The plans didn't garner the same enthusiasm as the "place-making" discussion for San Antonio shopping center later that night, but there were no negative reactions to the plan, unlike the results of a 2011 effort. That was when council members balked at four different plans to transform the park significantly, with costs running as high as $139.6 million
"Given the cost it seemed like it would never happen," said council member Margaret Abe-Koga. "I appreciate this, it seems more practical."
The costliest parts of the plan appear to be expanding and remodeling the community center, at a cost of around $20 million, and renovating the aquatics center. The total for the aquatics center came in at around $8 million, with new $3.4 million pools including a new eight-lane, 25-meter pool to allow for increased lap swimming. The existing buildings were built in 1961 and 1959, respectively.
The plan is the result of a community input process that began in 2010 which found there was strong support for better lighting in the park to create feeling of safety at night, and for new features like a fountain, which was not apparent in the presentation of the approved plan.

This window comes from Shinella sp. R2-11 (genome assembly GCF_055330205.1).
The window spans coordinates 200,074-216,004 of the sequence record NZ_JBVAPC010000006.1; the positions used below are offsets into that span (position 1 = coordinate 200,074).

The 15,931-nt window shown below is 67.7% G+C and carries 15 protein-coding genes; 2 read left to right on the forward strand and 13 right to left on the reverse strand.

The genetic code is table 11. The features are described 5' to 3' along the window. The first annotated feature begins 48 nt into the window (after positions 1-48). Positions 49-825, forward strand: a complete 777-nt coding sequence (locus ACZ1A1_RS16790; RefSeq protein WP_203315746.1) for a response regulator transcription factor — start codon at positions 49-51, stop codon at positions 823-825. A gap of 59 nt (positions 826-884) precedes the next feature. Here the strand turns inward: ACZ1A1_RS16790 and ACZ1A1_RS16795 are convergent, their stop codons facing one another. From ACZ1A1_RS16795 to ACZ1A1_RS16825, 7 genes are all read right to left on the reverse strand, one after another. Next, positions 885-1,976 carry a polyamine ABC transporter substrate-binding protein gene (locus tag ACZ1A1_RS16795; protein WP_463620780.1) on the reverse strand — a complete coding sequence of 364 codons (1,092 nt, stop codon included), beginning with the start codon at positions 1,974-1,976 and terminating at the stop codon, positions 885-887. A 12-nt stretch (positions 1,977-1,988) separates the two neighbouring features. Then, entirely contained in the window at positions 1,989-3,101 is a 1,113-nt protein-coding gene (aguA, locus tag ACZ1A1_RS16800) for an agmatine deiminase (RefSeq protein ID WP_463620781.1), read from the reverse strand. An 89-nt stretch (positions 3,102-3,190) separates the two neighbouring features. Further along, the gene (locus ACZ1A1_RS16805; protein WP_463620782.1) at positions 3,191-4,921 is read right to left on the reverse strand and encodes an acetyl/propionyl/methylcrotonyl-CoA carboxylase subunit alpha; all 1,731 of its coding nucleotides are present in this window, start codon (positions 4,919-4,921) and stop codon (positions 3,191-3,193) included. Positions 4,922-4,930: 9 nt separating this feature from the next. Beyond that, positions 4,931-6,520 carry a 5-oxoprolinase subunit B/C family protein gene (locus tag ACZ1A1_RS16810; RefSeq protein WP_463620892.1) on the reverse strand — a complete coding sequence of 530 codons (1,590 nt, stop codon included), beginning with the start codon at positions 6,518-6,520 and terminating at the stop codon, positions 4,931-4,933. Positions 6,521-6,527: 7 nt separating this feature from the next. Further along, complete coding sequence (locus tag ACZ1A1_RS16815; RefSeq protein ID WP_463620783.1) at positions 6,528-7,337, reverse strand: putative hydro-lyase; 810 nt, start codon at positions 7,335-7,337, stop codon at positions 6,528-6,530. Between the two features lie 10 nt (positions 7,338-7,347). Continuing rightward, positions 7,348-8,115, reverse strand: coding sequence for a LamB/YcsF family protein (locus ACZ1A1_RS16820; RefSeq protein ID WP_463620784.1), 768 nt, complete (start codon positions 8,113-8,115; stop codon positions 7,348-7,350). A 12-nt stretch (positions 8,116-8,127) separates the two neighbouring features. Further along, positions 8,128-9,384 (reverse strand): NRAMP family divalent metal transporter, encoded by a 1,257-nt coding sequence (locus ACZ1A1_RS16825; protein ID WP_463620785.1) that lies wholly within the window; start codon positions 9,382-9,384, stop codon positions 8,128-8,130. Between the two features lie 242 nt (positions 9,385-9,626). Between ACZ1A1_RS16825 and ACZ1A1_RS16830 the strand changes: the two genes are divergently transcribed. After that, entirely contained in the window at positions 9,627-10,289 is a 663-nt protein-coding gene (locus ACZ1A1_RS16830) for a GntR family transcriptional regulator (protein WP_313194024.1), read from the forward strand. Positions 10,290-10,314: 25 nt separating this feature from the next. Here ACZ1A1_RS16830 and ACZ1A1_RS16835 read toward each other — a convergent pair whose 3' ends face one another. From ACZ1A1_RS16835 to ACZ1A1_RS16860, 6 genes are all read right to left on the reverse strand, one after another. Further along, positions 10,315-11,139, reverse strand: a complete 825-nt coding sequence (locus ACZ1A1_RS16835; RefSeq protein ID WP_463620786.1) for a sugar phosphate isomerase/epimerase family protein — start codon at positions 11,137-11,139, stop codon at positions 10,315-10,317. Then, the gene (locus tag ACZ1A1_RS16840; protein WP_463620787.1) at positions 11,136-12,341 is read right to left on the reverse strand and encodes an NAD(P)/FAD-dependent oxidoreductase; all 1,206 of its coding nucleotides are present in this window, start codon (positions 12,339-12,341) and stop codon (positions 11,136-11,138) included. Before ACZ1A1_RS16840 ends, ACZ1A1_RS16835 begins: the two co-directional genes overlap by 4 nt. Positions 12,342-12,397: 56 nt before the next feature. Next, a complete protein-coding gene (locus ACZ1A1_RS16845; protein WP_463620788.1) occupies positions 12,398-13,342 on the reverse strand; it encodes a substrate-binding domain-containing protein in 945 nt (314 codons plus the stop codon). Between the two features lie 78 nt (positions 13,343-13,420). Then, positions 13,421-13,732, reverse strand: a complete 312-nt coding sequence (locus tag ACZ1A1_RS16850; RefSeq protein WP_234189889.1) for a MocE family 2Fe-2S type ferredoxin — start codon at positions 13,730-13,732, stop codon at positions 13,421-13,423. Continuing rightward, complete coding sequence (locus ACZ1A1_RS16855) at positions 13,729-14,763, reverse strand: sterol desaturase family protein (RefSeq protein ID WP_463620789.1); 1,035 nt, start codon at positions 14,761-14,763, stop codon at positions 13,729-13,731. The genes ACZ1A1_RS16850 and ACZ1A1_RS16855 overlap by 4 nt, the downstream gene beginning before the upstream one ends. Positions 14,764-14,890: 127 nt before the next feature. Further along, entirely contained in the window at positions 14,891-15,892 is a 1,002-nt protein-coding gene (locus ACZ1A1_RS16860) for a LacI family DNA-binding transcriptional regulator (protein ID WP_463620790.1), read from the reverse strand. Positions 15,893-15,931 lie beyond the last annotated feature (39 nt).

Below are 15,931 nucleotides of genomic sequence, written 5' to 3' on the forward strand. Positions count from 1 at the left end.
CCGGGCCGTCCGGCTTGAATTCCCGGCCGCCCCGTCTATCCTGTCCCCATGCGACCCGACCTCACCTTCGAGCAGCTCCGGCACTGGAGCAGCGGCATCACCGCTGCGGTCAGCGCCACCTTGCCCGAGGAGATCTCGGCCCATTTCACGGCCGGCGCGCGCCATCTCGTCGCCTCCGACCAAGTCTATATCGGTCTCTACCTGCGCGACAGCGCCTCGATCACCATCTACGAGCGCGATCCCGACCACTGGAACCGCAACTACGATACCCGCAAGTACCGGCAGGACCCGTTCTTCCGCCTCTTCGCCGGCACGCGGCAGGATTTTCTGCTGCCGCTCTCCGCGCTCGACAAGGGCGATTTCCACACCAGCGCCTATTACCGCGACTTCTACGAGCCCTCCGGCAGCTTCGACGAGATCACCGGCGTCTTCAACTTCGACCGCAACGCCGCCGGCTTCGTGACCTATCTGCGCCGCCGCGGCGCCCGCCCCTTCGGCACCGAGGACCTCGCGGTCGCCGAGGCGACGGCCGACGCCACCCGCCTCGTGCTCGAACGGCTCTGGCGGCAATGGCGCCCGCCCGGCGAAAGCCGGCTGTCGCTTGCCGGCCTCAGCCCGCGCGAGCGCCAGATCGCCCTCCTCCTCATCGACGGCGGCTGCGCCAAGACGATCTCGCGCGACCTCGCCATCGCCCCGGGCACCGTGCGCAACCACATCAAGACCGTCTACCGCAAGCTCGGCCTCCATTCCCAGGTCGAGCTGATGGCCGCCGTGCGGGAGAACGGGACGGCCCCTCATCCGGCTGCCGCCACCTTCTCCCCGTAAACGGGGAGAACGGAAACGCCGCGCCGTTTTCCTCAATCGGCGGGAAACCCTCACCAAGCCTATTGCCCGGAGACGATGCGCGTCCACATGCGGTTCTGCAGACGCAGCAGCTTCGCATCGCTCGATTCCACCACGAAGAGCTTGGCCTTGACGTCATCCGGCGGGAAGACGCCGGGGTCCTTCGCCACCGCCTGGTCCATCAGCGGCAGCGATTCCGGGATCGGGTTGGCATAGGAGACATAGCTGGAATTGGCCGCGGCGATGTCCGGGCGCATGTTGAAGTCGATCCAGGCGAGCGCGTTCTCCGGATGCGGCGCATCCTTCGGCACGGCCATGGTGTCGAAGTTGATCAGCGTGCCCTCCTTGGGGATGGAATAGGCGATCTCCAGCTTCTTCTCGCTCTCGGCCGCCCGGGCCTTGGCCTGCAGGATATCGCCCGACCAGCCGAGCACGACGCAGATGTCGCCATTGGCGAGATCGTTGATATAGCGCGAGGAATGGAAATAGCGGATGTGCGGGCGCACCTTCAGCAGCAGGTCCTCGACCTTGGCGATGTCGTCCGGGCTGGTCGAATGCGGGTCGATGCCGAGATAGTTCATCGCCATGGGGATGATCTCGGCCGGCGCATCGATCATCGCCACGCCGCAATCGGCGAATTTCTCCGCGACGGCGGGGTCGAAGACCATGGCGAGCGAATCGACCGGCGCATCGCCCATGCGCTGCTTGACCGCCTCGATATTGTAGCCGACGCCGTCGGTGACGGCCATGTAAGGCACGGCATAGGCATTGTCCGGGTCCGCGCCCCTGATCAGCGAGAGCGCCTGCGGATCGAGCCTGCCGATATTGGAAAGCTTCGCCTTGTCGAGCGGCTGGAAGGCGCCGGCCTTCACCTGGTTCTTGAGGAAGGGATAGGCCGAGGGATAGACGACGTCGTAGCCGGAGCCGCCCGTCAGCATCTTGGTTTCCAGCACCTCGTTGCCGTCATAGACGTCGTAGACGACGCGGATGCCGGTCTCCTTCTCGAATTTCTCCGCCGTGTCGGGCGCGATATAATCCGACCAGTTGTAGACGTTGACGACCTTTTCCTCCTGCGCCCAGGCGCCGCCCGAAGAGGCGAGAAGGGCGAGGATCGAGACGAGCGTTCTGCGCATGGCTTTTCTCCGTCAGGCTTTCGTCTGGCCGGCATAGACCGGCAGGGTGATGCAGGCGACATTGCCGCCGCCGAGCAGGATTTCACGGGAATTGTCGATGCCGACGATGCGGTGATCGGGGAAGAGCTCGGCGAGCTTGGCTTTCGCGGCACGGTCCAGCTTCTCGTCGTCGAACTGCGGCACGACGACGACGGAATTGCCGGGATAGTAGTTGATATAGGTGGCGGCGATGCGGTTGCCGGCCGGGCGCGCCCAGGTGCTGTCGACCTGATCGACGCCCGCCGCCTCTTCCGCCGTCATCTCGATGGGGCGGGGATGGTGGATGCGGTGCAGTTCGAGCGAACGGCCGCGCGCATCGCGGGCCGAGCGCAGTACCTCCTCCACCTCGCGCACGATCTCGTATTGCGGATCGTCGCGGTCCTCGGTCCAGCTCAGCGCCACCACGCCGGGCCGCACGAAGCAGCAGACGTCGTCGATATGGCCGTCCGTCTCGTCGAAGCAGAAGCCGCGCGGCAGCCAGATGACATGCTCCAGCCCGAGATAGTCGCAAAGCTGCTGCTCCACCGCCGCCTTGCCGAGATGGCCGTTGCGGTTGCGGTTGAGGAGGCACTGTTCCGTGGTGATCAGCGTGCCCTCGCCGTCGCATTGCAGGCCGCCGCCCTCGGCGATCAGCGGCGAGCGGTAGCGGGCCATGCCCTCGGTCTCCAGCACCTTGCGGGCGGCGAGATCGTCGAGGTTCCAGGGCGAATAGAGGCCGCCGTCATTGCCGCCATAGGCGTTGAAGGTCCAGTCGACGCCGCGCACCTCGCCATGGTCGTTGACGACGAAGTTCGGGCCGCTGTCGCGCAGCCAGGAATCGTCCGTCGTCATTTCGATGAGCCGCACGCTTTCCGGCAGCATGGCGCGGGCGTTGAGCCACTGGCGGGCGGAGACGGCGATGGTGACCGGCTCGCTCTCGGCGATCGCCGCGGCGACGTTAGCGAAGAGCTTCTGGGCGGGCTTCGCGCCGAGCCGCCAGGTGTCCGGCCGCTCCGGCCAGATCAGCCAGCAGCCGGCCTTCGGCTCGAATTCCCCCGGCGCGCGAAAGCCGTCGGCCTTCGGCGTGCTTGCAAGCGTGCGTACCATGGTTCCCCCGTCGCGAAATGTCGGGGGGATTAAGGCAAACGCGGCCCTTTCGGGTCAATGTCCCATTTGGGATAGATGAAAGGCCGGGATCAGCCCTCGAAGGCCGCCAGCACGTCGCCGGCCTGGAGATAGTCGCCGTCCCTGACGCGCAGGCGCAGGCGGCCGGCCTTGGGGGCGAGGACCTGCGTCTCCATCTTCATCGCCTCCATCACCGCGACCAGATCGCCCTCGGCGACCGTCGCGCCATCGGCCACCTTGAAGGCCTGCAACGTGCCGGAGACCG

The plan aims to preserve the park's trees and open spaces, reconfigured and expanded parking lots, better paths to surrounding homes and includes the creation of the city's new teen center in a former church across the street from the park on Escuela Avenue, now funded and underway. There are also plans for new bathrooms, a new maintenance building and tennis court storage shed.
City staff noted that there is $22 million in park land funds available for such a project, though their use on Rengstorff Park would mean fewer funds for acquiring new park space in neighborhoods that are deficient in park space.